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When I moved to Los Angeles in the fall of 2013, 18 and too young for most of the other clubs, I wanted to listen to some of the freshest new electronic acts. It was Low End Theory, the stalwart weekly of the beat scene, that welcomed me: a fabled club night that began in 2005 and helped accelerate the adoption of electronic music both locally and globally. Named after the seminal A Tribe Called Quest album, Low End Theory represented more than a club night: it became an ideology and methodology, an approach to music-making and community-building that resonated throughout California and then across the Pacific Ocean with a quarterly residency in Japan.

This morning, Low End Theory announced its end after 12 years of serving the global electronic music community with its future-leaning bookings and ear to developing different scenes. Before I continue, here is the unabridged statement from Low End Theory’s residents:

What a long strange trip it’s been. First and foremost, the residents of Low End Theory would like to offer our sincerest gratitude for the nearly 12 years of support. It has been an honor and privilege to serve in the capacity we have, rocking over 600 Wednesdays at the Airliner in Lincoln Heights, as well as various tours and spot dates across the US, Asia, Europe and Africa. To every artist who has blessed our stage, we are grateful. To every person who has joined us on the dancefloor, you are the primary source of inspiration for making Low End Theory happen every Wednesday since October 2006.

The journey has not been without its challenges. It is therefore with a sense of sadness that we are announcing our last ten shows, starting tonight at the Airliner in Lincoln Heights, with the final Low End Theory planned for August 8. There are several factors affecting this decision. Family obligations. Work demands. Life. The general consensus amongst the residents is that we have overstayed our welcome, and our greatest hope now is that the final ten weeks of Low End Theory can serve as a time for the beat community to set aside our differences, come together, and hopefully remember what made Low End Theory a special place to begin with: the music. Very truly yours, @daddykev @nobodybeats @djdstyles #lowendtheory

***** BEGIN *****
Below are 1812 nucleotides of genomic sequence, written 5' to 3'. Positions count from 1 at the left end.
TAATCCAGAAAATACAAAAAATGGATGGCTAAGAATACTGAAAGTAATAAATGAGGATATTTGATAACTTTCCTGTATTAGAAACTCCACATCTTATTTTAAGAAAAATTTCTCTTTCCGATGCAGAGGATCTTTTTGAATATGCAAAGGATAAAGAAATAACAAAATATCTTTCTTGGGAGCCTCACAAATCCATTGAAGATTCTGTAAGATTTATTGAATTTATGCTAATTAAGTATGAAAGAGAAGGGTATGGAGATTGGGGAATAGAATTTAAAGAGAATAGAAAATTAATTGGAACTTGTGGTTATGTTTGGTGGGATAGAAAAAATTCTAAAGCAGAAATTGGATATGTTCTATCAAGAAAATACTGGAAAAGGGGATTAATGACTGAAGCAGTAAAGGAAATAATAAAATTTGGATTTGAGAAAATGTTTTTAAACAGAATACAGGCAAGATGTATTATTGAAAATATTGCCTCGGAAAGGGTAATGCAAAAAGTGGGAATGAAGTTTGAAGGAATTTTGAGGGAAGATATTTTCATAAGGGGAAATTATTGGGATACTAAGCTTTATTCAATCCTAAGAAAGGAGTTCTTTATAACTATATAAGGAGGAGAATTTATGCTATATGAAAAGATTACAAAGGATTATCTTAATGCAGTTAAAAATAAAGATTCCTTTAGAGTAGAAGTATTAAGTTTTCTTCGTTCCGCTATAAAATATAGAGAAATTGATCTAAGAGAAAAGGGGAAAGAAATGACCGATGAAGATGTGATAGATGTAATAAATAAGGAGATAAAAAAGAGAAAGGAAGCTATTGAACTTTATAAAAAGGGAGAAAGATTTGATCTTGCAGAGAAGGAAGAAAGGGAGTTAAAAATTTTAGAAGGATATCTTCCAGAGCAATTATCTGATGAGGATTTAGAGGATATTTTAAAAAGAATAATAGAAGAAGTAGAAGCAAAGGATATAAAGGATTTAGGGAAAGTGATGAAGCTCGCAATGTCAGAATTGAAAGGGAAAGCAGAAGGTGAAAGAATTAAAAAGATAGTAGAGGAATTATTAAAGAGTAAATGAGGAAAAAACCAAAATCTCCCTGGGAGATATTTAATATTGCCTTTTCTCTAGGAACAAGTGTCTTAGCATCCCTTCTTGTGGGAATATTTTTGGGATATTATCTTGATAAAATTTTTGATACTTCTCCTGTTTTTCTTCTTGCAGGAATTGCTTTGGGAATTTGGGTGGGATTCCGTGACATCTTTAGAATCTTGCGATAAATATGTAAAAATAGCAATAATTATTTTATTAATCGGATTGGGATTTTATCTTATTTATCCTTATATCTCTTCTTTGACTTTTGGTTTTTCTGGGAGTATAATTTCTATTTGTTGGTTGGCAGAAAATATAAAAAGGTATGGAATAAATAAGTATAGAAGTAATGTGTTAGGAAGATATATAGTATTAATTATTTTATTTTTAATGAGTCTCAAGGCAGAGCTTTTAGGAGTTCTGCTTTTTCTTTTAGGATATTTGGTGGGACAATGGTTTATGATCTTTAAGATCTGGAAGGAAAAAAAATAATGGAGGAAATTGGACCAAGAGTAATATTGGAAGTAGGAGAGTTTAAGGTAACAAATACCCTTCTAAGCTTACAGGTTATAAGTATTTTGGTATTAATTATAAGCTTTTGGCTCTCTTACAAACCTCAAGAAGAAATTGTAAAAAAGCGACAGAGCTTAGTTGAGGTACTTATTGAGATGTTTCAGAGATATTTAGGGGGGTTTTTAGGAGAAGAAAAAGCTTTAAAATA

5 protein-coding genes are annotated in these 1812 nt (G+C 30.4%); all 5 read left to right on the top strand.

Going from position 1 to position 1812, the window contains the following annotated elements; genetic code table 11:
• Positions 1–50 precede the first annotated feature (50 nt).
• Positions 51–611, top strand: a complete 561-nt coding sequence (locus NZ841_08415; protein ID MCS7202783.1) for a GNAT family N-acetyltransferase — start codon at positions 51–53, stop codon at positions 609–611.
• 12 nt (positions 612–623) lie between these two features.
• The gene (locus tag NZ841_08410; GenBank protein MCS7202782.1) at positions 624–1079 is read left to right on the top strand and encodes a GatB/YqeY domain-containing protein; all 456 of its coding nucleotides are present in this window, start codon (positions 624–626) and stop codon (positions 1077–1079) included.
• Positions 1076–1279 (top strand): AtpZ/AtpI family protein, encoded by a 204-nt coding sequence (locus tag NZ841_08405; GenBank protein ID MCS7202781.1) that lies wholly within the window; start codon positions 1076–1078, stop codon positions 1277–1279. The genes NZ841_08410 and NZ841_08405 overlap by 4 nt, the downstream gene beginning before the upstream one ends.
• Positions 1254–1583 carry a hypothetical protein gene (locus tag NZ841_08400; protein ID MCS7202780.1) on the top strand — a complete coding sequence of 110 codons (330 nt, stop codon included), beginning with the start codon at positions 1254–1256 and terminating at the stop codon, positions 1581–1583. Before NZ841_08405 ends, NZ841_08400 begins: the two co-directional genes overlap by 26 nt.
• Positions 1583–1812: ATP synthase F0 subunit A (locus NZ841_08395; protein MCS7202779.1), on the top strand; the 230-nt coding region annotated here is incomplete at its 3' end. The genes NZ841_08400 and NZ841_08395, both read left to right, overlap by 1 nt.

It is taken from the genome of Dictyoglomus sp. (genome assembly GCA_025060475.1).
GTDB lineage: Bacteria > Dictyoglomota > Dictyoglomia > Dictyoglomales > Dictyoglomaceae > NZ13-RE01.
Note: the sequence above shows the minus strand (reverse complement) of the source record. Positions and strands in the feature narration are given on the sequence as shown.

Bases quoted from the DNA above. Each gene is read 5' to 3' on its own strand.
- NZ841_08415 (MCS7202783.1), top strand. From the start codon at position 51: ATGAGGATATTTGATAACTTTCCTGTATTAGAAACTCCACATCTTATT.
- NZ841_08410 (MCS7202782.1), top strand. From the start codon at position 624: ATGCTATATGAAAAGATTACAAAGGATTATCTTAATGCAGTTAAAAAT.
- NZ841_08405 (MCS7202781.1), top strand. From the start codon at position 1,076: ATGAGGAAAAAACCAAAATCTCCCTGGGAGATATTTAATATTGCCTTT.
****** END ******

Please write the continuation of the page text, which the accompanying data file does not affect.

It’s hard to overstate Low End Theory’s impact on the larger scene. It was a formative ground for 21st century electronic music in the same way that Chicago’s The Warehouse created a space from which house music was born. In the late 2000s and early 2010s, beat scene pioneers like Flying Lotus, The Glitch Mob, Daedelus, Nosaj Thing, and James Blake honed their craft in its dimly lit space. Visual geniuses like Strangeloop, who now produces visuals for the likes of Bonobo, Zeds Dead, and The Weeknd, also mastered their acumen by playing around in that room.

Even through the sonic evolution of hip-hop artists like Kendrick Lamar and OFWGKTA, or the dramatic rise of jazz artists like Kamasi Washington, you could hear the influence of Low End Theory. Here, we’d be remiss if not to mention Austin Peralta, the pianist prodigy who passed far too soon, but made such an impact in his short time, uniting so many people in the process. I never got to see Austin play, but it was his energy and spirit that allowed for Low End Theory to spark a jazz renaissance in the city, one which won’t be forgotten anytime soon.

Each of Low End Theory’s residents brought forth something different. Daddy Kev, founder of Alpha Pup Records and a leading force behind the event, always encouraged innovation by example, using different controllers and finding new ways to manipulate music in real-time. DJ Nobody kept a vibrant catalog and buoyed between experimental beats, rising hip-hop, and a psych-rock mentality. DJ D-Styles balanced things out with classic hip-hop and timeless turntablism, and longtime MC Nocando, who departed from the crew a couple years ago, had some vital free-thinking moments during its heyday.

The past couple years have seen Low End Theory’s lines slowing. These lines, which used to wrap around the block, have been dwindling not as a result of Low End Theory losing its eye on the pulse (indeed, their bookings in the past year have maintained their high bar), but rather as an unfortunate outcome of a larger crunch that the electronic music scene is facing. It didn’t help when last year, one of its founding residents, the Gaslamp Killer, was accused of sexual assault (we addressed those allegations in our #metoo op-ed). Though it did not take place at Low End Theory, and despite Low End Theory being quick to respond to its community by parting ways with the Gaslamp Killer within hours, the incident put a damper on the event. Still, Low End Theory never lost its identity or community. Even through all the challenges and mayhem, there were always a faithful few at the doors by 9:30 p.m. sharp to catch Daddy Kev’s opening set.

Let’s remember Low End Theory for its people, its music, and for all the good it did in the community. Its end is a sad loss for the city and the global electronic music scene at large, but instead of focusing on what we won’t have, we should instead keep looking to the future of the beat scene, and look forward to all the new events and genres that will sprout out of the impact Low End Theory has made. Instead of wishing they could have had a chance to play at Low End Theory sometime in their lives, artists should look to creating new events that fill the void and keep the scene growing; they should see this as an opportunity for all of its artists to leave the homestead and expand the reach and scope of electronic music: it’s what I imagine they would want from us. The community of Low End Theory will live long past the night itself, and I have a feeling that notion will be very satisfying to its founders.

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